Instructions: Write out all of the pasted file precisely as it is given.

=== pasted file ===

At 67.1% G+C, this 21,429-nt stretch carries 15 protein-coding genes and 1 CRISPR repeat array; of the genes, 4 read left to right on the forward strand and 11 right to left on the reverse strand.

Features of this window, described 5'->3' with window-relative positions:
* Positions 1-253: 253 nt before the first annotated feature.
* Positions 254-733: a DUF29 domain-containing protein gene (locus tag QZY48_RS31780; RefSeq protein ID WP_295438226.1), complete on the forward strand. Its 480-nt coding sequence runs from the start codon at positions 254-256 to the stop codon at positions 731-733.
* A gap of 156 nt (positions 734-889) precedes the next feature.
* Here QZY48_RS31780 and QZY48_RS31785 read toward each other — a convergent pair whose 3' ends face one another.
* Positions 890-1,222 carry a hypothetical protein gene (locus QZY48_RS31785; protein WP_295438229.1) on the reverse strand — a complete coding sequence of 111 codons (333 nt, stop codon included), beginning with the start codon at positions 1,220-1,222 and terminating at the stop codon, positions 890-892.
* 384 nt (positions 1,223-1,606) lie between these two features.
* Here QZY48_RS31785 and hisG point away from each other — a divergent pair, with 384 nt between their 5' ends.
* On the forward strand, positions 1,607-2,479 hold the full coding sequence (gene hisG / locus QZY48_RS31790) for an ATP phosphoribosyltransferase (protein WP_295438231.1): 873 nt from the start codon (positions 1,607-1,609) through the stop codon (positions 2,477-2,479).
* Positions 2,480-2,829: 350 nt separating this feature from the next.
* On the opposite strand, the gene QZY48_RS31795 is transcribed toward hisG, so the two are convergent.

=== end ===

At 67.1% G+C, this 21,429-nt stretch carries 15 protein-coding genes and 1 CRISPR repeat array; of the genes, 4 read left to right on the forward strand and 11 right to left on the reverse strand.

Features of this window, described 5'->3' with window-relative positions:
* Positions 1-253: 253 nt before the first annotated feature.
* Positions 254-733: a DUF29 domain-containing protein gene (locus tag QZY48_RS31780; RefSeq protein ID WP_295438226.1), complete on the forward strand. Its 480-nt coding sequence runs from the start codon at positions 254-256 to the stop codon at positions 731-733.
* A gap of 156 nt (positions 734-889) precedes the next feature.
* Here QZY48_RS31780 and QZY48_RS31785 read toward each other — a convergent pair whose 3' ends face one another.
* Positions 890-1,222 carry a hypothetical protein gene (locus QZY48_RS31785; protein WP_295438229.1) on the reverse strand — a complete coding sequence of 111 codons (333 nt, stop codon included), beginning with the start codon at positions 1,220-1,222 and terminating at the stop codon, positions 890-892.
* 384 nt (positions 1,223-1,606) lie between these two features.
* Here QZY48_RS31785 and hisG point away from each other — a divergent pair, with 384 nt between their 5' ends.
* On the forward strand, positions 1,607-2,479 hold the full coding sequence (gene hisG / locus QZY48_RS31790) for an ATP phosphoribosyltransferase (protein WP_295438231.1): 873 nt from the start codon (positions 1,607-1,609) through the stop codon (positions 2,477-2,479).
* Positions 2,480-2,829: 350 nt separating this feature from the next.
* On the opposite strand, the gene QZY48_RS31795 is transcribed toward hisG, so the two are convergent.